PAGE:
The flight crew informed both ATC and the cabin crew that they were doing an emergency descent and carried out the memory items for this procedure, but without donning the oxygen masks.

In his statement, the captain indicated his intention to make a rapid, not emergency, descent, since he saw that the cabin altitude was rising slowly and there was no risk that the masks would automatically deploy. In fact, the maximum cabin altitude recorded was 6700 ft.

The information note “DUAL BLEED FAULT version 2” refers to the required descent in the following terms:

“Although each situation is different, a slow and/or controlled depressurization (in the event of a DUAL BLEED FAULT and/or DUAL PACK FAULT) should not be confused with an EMERG DESC and its associated memory items. One of the goals in this situation is to avoid, to the extent possible, the automatic dropping of the passenger masks or avoid activating them manually when not necessary”.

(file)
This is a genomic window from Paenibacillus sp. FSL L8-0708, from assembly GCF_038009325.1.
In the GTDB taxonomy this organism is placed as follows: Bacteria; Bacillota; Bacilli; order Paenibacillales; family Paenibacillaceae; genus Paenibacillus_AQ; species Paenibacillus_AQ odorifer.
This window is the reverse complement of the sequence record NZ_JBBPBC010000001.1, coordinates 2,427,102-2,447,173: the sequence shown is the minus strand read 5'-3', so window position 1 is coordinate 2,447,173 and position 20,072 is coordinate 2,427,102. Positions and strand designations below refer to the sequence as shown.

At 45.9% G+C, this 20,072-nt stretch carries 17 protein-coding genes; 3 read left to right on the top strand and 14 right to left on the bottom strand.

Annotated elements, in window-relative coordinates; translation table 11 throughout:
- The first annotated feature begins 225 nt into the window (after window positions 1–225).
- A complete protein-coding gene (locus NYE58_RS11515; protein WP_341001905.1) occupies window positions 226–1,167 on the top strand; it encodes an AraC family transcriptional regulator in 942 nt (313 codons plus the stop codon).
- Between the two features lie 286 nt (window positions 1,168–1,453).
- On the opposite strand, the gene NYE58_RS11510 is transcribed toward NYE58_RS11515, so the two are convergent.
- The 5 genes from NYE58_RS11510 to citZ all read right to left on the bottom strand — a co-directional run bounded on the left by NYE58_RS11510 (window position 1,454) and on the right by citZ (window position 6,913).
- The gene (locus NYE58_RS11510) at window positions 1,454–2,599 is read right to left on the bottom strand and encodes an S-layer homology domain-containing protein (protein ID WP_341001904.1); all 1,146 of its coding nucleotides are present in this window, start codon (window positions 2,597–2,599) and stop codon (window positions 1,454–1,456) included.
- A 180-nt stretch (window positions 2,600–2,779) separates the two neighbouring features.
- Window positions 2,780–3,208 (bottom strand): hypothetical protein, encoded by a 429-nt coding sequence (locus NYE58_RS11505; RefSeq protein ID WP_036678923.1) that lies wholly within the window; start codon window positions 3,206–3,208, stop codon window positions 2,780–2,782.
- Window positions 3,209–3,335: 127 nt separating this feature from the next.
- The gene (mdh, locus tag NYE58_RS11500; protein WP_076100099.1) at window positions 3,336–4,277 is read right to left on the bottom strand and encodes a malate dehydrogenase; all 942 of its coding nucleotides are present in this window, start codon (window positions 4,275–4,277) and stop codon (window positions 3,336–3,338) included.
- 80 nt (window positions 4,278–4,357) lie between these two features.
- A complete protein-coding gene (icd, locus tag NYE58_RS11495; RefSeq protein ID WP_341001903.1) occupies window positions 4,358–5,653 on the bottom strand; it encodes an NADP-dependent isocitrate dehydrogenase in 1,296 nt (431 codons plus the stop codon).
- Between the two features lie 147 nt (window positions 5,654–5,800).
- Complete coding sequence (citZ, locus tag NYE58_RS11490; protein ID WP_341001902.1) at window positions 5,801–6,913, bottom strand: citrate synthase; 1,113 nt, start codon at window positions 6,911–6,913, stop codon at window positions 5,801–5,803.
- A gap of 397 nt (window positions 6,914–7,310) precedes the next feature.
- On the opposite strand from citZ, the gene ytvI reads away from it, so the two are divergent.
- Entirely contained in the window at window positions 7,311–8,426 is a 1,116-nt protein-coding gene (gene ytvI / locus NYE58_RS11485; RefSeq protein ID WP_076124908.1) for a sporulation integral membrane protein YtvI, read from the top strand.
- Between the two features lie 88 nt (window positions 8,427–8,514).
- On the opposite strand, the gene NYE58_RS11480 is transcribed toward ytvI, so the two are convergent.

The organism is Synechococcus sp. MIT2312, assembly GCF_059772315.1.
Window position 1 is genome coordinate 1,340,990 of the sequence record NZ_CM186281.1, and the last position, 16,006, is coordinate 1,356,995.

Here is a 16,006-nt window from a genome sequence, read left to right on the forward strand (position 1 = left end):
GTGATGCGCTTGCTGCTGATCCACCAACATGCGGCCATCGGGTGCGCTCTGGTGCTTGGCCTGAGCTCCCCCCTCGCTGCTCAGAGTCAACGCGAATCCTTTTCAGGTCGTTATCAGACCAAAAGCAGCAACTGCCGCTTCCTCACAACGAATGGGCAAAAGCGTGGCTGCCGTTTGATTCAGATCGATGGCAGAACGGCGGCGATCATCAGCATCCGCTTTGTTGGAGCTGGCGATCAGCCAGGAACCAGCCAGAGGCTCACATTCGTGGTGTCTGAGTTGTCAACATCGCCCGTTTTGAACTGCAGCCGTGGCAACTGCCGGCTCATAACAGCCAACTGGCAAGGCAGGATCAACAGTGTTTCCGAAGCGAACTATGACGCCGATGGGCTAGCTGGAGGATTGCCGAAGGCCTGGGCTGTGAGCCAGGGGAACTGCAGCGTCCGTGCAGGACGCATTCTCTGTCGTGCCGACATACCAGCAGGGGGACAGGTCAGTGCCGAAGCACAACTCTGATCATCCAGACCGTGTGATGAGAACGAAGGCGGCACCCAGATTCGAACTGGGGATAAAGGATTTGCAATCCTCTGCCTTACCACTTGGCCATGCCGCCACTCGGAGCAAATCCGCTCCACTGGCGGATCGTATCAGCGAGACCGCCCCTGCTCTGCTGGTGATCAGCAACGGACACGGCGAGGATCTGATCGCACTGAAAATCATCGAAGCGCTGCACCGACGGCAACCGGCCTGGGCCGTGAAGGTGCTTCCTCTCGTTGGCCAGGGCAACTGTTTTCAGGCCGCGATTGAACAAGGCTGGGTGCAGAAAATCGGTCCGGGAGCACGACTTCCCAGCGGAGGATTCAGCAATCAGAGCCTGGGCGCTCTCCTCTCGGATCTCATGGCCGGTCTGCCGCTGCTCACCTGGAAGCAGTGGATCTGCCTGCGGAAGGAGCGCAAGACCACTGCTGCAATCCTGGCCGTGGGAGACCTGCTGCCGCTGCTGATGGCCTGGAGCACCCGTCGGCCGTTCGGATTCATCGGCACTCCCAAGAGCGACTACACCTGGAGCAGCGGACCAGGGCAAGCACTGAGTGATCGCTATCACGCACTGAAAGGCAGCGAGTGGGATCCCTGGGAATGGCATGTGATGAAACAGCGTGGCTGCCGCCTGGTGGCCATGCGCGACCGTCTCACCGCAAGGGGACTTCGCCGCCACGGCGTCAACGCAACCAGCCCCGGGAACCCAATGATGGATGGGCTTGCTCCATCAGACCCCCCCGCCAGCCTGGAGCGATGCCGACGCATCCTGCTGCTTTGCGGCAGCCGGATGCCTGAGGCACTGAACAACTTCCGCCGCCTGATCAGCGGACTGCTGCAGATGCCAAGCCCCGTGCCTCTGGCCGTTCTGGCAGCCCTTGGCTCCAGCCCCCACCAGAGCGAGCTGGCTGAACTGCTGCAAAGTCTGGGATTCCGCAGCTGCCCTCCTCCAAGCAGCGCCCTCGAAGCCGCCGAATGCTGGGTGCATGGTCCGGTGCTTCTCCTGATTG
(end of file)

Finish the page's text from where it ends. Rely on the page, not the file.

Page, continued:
This paragraph indicates to crews that in case of a fault, such as those that occurred in this incident, the aircraft will depressurize slowly, meaning that an emergency descent is not required, as specified in the manufacturer’s abnormal procedures.

In any event, depending on the depressurization rate and on how long the cabin pressure is estimated to remain above FL100, the flight crew must consider using the oxygen masks to avoid the effects of hypoxia and the consequent reduction in their time of useful consciousness.

Although they initially requested to return to the airport of origin (Malaga), the captain’s decision to divert to the Alicante Airport, the topography of the terrain around which would allow them to fly at levels that would not require assisted breathing if the aircraft were to depressurize (FL100 or lower), is judged to have been correct.

While en route to Alicante at FL070, the crew managed to reset the bleed system on the right engine and its associated air conditioning pack, which remained operational until landing.

The CIAIAC analysed that the aircraft had been dispatched with the APU inoperative which deprived the crew of a backup system to supply the packs. 18 months prior to the occurrence the PRV in the left hand engine was an g-type with an incorrect part number instead of the initial e-type. The CIAIAC wrote with respect to the PRV replacement: